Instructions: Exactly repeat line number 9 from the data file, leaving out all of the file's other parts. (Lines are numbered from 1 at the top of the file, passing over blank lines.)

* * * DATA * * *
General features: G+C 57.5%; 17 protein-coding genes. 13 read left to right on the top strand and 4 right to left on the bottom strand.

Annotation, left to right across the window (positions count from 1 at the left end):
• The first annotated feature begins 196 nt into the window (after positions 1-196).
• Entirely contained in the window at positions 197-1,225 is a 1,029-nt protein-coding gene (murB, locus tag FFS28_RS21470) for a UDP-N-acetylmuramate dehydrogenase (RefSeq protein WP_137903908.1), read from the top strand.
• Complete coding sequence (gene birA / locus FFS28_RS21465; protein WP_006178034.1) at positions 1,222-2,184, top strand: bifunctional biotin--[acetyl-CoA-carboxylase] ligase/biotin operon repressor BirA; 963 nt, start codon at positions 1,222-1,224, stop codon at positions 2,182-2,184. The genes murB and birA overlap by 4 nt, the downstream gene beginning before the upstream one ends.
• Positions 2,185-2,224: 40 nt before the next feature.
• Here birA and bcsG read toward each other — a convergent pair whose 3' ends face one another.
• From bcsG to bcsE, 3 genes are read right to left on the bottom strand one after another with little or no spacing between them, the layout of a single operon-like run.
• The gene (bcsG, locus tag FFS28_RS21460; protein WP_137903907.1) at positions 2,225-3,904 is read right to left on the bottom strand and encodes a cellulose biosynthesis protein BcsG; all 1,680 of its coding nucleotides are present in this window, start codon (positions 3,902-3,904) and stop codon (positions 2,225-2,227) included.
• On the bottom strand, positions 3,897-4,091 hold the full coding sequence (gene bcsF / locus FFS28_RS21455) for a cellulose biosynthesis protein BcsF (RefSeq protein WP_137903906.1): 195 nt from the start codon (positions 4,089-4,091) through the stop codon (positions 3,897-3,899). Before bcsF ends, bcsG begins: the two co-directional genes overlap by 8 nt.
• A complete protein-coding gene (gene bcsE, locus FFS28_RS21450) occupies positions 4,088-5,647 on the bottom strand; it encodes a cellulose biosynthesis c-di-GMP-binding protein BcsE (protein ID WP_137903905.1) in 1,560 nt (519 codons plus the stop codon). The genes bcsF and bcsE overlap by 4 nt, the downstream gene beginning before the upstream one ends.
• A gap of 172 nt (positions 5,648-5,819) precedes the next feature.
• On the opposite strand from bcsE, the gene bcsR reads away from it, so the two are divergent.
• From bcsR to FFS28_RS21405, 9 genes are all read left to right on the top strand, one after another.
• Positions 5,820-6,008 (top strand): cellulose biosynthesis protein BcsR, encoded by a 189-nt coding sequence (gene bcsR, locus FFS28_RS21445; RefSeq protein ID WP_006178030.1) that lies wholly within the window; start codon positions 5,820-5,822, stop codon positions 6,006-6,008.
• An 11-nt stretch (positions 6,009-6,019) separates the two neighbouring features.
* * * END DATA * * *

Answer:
• The gene (bcsG, locus tag FFS28_RS21460; protein WP_137903907.1) at positions 2,225-3,904 is read right to left on the bottom strand and encodes a cellulose biosynthesis protein BcsG; all 1,680 of its coding nucleotides are present in this window, start codon (positions 3,902-3,904) and stop codon (positions 2,225-2,227) included.